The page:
Feelings of Failure

Today, I felt dumb.

I walked into a computer-based testing center to take a test for educator licensing. More specifically, a professional knowledge test for Pre-K through 3rd grade. One that I did not feel adequately prepared for and really by no fault of my own I might add.

Let’s go back a bit…

In 2005, I graduated from the best teacher education program at a small, liberal arts college in the country (I’m pretty biased here, so…). For four years I learned how to be a teacher. I took the Praxis I in reading, writing and math and the Praxis II in Elementary Education. Aced ‘em all. I spent countless hours in the classroom either tutoring, observing, helping- whatever and felt prepared to enter the workforce.

I’ve held a teacher’s license in Vermont, Florida and Colorado. We’ve lived in four different states and 2 out of 4 times, the process was seamless to get my teacher’s license in that state.

I couldn’t work in California because even though I held a teacher’s license and had a Bachelor’s degree in Elementary Education and had worked in the classroom for four years- they still wanted more.

Fast-forward to today.

The state of Ohio says that even though I have 4 Praxis tests under my belt, I still needed to display my professional knowledge using their new and improved teacher assessment system.

Okay. Fine.

$105 later, I learn that there are no preparation materials for said test.

I think … my frustrations are best described via a series of emoji, compliments of Facebook.

angry cat

angry face monster look

angry girl steam fire

angry guy

 

As teachers, we aren’t taught to send our children into tests blindly, hoping that they succeed… yet here out was being thrown out into the water, hoping that I wouldn’t drown.

Now, I wasn’t trained in early childhood education. And bless the hearts of all of the teachers who educate anyone under the age of 6, because… I can’t.

Jesus didn’t make me that way.

So taking a test where they ask me about the gross motor development of a 3-year-old and the appropriate actions that I should take if said 3-year-old isn’t performing said gross motor task?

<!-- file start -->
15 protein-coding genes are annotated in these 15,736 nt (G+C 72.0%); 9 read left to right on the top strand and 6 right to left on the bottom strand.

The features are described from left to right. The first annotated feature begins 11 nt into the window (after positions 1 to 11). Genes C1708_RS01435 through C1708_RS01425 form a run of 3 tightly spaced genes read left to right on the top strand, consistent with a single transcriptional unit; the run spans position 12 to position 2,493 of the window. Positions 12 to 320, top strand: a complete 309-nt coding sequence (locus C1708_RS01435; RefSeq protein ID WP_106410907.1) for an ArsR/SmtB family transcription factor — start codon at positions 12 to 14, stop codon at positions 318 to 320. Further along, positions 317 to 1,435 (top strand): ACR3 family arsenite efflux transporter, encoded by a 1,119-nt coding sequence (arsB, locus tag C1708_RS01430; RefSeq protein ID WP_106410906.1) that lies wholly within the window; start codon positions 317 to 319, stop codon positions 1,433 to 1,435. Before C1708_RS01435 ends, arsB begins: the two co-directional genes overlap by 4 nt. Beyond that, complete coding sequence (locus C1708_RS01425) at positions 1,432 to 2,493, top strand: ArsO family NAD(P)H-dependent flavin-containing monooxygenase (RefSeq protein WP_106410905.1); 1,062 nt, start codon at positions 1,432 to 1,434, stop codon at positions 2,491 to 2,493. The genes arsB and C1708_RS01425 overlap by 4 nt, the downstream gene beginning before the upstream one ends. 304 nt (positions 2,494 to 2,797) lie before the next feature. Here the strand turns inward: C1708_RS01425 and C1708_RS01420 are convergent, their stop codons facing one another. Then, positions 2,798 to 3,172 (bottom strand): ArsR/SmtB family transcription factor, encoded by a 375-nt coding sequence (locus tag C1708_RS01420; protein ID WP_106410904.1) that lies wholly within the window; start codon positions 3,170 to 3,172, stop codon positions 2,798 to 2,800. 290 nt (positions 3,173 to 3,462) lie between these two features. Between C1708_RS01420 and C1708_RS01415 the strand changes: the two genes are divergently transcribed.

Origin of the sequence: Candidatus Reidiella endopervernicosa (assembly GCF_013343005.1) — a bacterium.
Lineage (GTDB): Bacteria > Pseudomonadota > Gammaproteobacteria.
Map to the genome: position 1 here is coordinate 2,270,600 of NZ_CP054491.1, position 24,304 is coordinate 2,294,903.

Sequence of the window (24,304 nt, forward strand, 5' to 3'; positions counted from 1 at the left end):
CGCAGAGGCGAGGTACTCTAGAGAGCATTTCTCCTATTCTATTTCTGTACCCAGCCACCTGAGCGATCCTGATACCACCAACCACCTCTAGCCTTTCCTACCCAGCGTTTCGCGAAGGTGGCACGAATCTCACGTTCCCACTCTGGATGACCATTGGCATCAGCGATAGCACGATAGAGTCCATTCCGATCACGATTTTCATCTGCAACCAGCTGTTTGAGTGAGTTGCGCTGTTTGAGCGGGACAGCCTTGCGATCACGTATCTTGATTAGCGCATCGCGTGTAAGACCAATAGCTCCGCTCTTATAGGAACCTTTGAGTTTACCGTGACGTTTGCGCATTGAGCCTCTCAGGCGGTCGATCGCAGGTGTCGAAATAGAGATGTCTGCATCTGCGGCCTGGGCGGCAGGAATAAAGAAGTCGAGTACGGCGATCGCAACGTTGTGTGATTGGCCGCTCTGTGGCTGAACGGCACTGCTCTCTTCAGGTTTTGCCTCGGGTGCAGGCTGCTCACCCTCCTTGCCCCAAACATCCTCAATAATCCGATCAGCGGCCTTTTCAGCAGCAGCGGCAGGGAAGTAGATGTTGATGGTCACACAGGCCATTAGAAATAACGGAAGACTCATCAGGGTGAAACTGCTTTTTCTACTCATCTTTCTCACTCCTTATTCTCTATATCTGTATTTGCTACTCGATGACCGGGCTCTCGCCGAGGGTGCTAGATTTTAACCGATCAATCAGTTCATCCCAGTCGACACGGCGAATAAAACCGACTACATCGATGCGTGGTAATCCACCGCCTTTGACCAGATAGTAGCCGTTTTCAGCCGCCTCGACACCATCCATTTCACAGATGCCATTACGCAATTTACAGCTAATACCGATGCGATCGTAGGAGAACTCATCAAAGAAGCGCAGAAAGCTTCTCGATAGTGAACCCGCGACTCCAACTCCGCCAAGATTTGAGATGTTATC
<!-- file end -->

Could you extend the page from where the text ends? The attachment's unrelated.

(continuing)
And then they word the answer in a manner that doesn’t make any real sense to me?

Yeah…

I question the place of standardized testing in our country.

And the significance of what these results are going to prove to those looking at the results.

And this is not new. I fought this tooth and nail when I was in the classroom and was giving CBMs (curriculum based measures) to my 6-year-old first graders multiple times a year.

I continue to question the weight that we put on standardized test results as I don’t feel they adequately show what someone knows. It’s not the whole picture.

Outside factors can come into play when looking at standardized test results.

Like maybe that child didn’t eat this morning, maybe that child didn’t study, maybe that child didn’t study well, maybe that child’s (mom, dad, brother, cousin) was arrested last night, maybe that child’s teacher didn’t cover that material, maybe… maybe… maybe.

I digress.

I didn’t study well.

Because I didn’t know what to study.

So I studied all things Pre-K through 6, behavioral psychologist, classroom strategies, NAEYC, related…

But I feel like I failed.

I’m not bashing standardized tests in any manner. I’m a teacher, remember? I understand assessments and where they fall. I sometimes think that we put too much value on assessments. I also feel like sometimes we over-assess and don’t stop to ask ourselves why we are administering a given assessment (whether standardized or in-class assessment)

Today, I felt kind of like a failure.

There were so many questions that confused me… that I wasn’t sure of the answer to.

I don’t like to fail.

Or feel like things that I should be able to control are out of my control.

Or feel like there are things that I should know that I don’t.

Yeah, today, I felt dumb.

FOF

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4 thoughts on “Feelings of Failure

  1. We all have those days. They are horrible. But, we know that it HAS to get better. Right? I love you – you brilliant, compassionate woman. xoxo

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